Until now, all O'Reilly books I've encountered have been worth their weight in gold. Not this one! The very slim book focuses on simple tunneling systems (mostly from host to host) and cannot give sound advice or knowledge to any serious attempts at VPNs. Perhaps individual users with NTs might find some interest in the book, but for a network administrator its a total waste of money. Spend a few minutes browsing it and you've seen the best of it.

Worst technical book I've read in years, April 3, 1998
This book is a blot on O'Reilly's reputation. The editor(s) must have been asleep. It is disorganized and riddled with errors of grammar, fact and logic. The authors seem to be unclear on their audience as well as their facts. The book is insulting and derogatory of end users (without whom there would be no need for the technology discussed), implying among other things, that most technical problems with VPNs are the fault of dumb end users, and then going on to describe problems that are almost all a result of installation and setup errors by the "pros" in configuring routers, NT Server and/or the VPN server software or equipment. The discussion of the CISCO equipment contains 13 pages about firewalls and a sparce 3 about VPNs, which turn out to require additional equipment not mentioned earlier or in the cost estimates. After pages of "war stories" about security breaches and cracker dangers, the authors state at one point that the logs produced by the VPN software are mainly good to enliven boring network administrator's meetings. It is often unclear which of two alternatives is being discussed. Further examples could be quoted from almost any page of this mess. Save your money. O'Reilly should post the full text of this fiasco on their web site for free as an example of the kind of "technical" material they are NOT interested in publishing.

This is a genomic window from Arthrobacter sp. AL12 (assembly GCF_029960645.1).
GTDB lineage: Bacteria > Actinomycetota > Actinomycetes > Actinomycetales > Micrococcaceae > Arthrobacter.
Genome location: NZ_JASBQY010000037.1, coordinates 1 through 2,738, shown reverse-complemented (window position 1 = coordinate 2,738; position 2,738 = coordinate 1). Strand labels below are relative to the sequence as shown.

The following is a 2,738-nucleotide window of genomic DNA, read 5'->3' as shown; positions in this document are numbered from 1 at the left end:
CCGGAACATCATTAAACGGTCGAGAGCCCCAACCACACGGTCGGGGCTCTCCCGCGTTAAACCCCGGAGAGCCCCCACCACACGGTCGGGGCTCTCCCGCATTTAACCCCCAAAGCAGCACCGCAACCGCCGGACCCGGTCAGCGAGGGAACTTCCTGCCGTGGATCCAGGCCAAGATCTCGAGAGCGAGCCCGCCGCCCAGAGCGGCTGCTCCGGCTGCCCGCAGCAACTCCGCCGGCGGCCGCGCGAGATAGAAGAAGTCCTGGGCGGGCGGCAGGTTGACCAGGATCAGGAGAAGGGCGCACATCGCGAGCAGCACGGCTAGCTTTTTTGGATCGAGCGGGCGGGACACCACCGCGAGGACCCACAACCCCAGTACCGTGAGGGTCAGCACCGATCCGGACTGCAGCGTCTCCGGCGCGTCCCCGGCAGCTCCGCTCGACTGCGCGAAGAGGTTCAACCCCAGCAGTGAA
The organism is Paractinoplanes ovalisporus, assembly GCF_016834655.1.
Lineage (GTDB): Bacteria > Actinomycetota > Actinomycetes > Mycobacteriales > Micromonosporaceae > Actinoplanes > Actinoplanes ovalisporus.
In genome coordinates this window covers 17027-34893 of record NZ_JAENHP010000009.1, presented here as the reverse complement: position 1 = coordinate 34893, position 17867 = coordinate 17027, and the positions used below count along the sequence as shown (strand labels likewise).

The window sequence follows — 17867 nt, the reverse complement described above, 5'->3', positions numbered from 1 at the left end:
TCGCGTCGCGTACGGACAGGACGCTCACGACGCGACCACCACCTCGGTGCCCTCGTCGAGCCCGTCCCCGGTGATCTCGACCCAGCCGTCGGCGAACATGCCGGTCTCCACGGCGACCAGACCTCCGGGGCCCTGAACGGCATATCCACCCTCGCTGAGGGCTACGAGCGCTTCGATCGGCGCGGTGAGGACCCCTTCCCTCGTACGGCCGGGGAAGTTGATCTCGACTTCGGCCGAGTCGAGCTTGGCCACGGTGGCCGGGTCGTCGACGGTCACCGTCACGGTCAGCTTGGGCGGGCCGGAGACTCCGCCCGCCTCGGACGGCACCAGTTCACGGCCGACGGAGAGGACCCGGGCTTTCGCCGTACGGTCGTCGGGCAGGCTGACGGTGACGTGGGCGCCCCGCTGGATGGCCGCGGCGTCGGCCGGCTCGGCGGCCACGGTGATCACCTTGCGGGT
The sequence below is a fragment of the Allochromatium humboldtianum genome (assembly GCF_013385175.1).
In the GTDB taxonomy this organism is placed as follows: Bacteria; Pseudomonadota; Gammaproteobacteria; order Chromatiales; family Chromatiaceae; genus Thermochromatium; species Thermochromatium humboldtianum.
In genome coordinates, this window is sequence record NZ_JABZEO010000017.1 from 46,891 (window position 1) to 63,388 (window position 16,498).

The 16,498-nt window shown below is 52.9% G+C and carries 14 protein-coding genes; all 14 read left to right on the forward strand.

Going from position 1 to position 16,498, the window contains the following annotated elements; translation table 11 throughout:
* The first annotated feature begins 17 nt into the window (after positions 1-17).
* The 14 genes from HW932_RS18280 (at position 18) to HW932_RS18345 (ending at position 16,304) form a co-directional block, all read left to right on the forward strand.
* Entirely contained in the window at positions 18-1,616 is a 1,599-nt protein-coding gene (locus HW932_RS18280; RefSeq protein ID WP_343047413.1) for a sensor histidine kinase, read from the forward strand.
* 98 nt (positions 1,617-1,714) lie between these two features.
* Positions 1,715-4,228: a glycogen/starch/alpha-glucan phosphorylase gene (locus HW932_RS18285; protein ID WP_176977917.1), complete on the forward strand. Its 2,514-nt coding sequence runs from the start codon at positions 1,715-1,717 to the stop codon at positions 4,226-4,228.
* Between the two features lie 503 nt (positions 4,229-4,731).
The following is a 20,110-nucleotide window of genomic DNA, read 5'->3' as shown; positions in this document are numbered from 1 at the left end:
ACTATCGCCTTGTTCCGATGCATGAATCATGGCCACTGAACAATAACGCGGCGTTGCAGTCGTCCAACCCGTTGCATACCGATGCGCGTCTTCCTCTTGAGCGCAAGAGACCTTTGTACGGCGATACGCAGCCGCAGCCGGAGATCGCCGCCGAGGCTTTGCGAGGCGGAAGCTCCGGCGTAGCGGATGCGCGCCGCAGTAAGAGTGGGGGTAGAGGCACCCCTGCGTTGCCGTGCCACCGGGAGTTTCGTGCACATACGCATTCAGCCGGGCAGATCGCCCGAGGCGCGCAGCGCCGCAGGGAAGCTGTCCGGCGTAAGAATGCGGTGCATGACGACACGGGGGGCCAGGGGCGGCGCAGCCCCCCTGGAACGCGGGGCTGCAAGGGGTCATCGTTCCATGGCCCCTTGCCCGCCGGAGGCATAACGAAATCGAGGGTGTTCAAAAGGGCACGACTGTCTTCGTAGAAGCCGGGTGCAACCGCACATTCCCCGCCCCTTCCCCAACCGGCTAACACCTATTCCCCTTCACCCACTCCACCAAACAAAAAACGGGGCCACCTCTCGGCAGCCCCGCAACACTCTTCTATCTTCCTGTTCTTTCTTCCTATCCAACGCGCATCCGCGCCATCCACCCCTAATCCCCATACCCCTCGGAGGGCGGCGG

A very poorly written book., July 9, 1999
It is a waste of money and time to buy and to read this book. I mean the second edition. There is neither clear architecture concept nor technical detail. Many concept can be illustrated in a very simple drawings and the author will not do it. After I read other books I feel that the authors don't know what they are talking about.